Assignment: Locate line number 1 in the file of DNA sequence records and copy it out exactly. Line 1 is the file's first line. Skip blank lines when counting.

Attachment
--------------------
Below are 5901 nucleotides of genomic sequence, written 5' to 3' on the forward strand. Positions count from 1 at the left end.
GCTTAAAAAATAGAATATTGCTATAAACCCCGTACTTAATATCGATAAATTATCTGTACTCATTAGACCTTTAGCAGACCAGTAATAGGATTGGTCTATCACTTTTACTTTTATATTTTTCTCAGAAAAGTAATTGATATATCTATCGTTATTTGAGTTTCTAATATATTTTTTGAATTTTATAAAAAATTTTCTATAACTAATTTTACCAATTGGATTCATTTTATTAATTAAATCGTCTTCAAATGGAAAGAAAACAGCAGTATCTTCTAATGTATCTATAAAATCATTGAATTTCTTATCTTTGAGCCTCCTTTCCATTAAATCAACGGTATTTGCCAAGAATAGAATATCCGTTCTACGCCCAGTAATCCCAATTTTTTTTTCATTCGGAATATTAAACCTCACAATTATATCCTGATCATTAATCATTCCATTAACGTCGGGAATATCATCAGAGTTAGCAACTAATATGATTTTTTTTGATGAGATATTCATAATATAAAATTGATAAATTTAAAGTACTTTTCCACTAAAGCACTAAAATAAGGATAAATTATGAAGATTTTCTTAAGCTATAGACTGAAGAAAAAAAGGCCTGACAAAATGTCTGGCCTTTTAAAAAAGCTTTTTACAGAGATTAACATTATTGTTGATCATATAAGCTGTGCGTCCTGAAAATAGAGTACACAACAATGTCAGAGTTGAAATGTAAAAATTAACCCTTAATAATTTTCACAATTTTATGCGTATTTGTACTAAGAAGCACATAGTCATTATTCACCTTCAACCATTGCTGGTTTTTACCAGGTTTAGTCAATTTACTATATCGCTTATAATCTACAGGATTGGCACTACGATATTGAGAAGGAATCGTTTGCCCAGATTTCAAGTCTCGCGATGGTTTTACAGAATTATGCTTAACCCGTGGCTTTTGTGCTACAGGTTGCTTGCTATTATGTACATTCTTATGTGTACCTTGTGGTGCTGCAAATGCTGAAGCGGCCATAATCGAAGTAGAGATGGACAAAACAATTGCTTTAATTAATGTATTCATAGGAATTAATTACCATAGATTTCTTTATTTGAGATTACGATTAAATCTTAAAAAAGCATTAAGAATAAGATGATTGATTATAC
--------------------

Below are 5901 nucleotides of genomic sequence, written 5' to 3' on the forward strand. Positions count from 1 at the left end.